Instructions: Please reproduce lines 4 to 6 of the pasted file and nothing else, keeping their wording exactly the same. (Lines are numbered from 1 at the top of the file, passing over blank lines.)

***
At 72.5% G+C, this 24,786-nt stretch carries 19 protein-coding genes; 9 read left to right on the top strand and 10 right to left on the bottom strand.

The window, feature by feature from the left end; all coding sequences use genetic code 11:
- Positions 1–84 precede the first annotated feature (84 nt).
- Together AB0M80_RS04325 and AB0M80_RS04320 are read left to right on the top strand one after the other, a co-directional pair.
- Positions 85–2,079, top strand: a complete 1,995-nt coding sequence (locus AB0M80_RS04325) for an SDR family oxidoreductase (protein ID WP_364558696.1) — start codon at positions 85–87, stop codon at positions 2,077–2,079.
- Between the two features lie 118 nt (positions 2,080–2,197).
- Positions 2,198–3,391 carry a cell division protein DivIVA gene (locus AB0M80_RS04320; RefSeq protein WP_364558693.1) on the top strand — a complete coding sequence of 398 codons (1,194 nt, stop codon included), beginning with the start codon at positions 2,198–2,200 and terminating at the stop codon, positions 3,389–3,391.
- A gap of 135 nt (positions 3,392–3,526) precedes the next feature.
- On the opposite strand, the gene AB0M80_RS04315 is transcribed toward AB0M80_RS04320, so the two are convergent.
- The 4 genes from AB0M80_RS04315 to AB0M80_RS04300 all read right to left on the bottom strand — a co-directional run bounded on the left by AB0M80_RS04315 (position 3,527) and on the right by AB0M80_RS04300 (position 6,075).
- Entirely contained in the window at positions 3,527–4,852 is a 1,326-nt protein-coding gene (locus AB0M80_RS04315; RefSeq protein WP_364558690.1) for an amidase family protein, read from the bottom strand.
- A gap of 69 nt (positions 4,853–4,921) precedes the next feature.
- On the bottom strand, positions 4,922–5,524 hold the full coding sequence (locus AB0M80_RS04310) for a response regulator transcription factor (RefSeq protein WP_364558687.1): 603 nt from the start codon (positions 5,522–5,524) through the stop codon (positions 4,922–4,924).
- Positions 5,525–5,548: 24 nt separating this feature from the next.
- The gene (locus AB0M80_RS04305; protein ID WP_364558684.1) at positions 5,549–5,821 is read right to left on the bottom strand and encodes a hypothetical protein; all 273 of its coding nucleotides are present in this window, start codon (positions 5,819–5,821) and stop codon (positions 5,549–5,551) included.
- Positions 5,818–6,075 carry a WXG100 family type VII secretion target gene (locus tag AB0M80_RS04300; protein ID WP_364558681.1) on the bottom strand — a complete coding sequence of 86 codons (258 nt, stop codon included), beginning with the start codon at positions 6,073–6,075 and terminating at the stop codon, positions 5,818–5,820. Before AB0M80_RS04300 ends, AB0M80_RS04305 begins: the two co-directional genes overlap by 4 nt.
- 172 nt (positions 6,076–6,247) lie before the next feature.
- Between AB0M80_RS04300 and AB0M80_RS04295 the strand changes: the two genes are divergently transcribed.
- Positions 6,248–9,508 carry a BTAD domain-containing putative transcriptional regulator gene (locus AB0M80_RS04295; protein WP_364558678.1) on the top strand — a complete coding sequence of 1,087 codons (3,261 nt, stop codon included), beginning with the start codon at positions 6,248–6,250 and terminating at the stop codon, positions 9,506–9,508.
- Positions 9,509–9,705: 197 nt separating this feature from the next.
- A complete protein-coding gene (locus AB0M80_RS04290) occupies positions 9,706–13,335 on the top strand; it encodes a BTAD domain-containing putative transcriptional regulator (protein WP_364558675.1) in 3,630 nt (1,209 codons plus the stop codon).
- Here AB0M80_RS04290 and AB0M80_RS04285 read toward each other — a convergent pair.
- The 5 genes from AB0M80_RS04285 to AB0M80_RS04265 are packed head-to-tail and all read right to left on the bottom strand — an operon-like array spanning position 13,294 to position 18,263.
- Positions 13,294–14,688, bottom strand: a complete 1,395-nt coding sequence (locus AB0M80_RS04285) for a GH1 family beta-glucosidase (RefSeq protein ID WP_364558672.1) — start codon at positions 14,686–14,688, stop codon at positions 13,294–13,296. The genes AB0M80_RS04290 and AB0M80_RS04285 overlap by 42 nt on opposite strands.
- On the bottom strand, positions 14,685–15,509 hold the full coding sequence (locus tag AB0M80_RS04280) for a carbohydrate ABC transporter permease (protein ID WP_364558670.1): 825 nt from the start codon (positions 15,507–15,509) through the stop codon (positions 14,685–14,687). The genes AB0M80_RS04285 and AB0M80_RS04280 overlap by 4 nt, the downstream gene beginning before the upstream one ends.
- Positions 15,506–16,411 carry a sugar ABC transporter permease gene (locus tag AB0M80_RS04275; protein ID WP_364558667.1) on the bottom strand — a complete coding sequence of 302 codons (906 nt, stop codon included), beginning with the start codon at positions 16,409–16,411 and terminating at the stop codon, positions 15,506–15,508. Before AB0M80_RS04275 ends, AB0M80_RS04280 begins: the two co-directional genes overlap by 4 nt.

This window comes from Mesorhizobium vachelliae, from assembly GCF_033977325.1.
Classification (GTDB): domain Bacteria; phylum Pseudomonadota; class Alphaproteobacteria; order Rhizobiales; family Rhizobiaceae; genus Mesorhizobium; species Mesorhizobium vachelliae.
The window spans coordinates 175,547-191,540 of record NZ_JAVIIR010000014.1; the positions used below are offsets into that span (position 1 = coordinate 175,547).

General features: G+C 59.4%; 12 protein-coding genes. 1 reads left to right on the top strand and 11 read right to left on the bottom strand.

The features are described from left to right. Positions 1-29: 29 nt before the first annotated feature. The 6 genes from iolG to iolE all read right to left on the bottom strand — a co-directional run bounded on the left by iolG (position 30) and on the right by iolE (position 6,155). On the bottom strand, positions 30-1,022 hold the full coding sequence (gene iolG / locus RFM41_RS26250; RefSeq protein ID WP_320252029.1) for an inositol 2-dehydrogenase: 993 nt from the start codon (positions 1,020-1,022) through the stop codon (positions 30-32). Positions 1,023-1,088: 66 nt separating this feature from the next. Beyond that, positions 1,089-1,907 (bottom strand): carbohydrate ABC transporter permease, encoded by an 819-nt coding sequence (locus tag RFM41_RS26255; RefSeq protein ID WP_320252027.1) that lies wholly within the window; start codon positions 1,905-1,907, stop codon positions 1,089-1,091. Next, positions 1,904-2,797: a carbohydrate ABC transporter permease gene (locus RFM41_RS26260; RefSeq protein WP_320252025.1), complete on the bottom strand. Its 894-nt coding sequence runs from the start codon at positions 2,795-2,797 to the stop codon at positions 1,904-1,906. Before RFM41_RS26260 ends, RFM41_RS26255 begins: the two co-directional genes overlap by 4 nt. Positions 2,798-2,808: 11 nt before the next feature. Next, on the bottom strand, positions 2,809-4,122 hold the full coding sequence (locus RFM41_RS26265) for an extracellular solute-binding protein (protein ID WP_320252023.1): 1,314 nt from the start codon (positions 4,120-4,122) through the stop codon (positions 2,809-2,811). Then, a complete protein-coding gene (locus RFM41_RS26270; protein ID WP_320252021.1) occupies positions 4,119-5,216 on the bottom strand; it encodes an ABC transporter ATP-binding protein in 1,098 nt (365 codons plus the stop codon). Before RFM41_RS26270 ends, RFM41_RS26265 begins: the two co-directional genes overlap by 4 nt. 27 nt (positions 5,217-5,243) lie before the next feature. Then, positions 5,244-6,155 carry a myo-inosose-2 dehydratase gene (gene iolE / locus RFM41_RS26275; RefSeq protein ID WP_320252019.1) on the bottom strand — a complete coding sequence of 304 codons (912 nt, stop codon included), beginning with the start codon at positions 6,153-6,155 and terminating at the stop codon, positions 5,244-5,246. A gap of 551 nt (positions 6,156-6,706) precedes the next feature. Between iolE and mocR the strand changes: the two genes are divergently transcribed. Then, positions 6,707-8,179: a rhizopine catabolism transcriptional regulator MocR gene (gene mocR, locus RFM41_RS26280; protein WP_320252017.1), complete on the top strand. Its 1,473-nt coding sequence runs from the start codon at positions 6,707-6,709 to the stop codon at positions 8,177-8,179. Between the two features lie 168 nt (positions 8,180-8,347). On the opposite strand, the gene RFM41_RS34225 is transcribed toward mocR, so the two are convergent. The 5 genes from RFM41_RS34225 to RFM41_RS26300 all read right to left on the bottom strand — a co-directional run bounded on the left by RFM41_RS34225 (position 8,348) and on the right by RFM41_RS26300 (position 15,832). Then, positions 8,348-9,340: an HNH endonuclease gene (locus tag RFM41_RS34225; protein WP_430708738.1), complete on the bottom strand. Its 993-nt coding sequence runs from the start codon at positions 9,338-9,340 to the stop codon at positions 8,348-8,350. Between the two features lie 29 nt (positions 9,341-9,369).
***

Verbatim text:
- Together AB0M80_RS04325 and AB0M80_RS04320 are read left to right on the top strand one after the other, a co-directional pair.
- Positions 85–2,079, top strand: a complete 1,995-nt coding sequence (locus AB0M80_RS04325) for an SDR family oxidoreductase (protein ID WP_364558696.1) — start codon at positions 85–87, stop codon at positions 2,077–2,079.
- Between the two features lie 118 nt (positions 2,080–2,197).